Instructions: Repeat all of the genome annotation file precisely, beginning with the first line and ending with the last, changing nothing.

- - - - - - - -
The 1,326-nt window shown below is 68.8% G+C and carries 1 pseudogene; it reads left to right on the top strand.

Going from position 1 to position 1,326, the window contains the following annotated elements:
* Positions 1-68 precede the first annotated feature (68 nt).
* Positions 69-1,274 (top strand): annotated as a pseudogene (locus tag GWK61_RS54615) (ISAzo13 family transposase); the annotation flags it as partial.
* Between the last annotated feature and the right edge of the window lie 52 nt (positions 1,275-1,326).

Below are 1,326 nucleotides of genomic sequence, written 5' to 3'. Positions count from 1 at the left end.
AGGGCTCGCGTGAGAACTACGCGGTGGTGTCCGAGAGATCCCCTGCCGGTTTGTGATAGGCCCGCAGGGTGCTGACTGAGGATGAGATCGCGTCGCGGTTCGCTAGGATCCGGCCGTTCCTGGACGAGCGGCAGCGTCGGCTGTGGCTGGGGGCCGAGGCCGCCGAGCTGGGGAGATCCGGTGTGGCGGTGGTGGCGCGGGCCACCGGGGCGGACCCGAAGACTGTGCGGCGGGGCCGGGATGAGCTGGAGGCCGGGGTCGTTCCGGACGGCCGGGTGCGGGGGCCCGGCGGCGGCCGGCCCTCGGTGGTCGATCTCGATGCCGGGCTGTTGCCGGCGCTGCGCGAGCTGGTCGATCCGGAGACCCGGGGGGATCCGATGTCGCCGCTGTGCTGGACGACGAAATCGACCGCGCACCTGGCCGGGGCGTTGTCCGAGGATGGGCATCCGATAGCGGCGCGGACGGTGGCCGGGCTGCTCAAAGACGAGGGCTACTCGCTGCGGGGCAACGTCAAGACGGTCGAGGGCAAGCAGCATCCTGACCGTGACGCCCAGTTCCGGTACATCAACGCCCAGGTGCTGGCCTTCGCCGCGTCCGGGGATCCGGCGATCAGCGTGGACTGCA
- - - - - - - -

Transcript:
The 1,326-nt window shown below is 68.8% G+C and carries 1 pseudogene; it reads left to right on the top strand.

Going from position 1 to position 1,326, the window contains the following annotated elements:
* Positions 1-68 precede the first annotated feature (68 nt).
* Positions 69-1,274 (top strand): annotated as a pseudogene (locus tag GWK61_RS54615) (ISAzo13 family transposase); the annotation flags it as partial.
* Between the last annotated feature and the right edge of the window lie 52 nt (positions 1,275-1,326).

Below are 1,326 nucleotides of genomic sequence, written 5' to 3'. Positions count from 1 at the left end.
AGGGCTCGCGTGAGAACTACGCGGTGGTGTCCGAGAGATCCCCTGCCGGTTTGTGATAGGCCCGCAGGGTGCTGACTGAGGATGAGATCGCGTCGCGGTTCGCTAGGATCCGGCCGTTCCTGGACGAGCGGCAGCGTCGGCTGTGGCTGGGGGCCGAGGCCGCCGAGCTGGGGAGATCCGGTGTGGCGGTGGTGGCGCGGGCCACCGGGGCGGACCCGAAGACTGTGCGGCGGGGCCGGGATGAGCTGGAGGCCGGGGTCGTTCCGGACGGCCGGGTGCGGGGGCCCGGCGGCGGCCGGCCCTCGGTGGTCGATCTCGATGCCGGGCTGTTGCCGGCGCTGCGCGAGCTGGTCGATCCGGAGACCCGGGGGGATCCGATGTCGCCGCTGTGCTGGACGACGAAATCGACCGCGCACCTGGCCGGGGCGTTGTCCGAGGATGGGCATCCGATAGCGGCGCGGACGGTGGCCGGGCTGCTCAAAGACGAGGGCTACTCGCTGCGGGGCAACGTCAAGACGGTCGAGGGCAAGCAGCATCCTGACCGTGACGCCCAGTTCCGGTACATCAACGCCCAGGTGCTGGCCTTCGCCGCGTCCGGGGATCCGGCGATCAGCGTGGACTGCA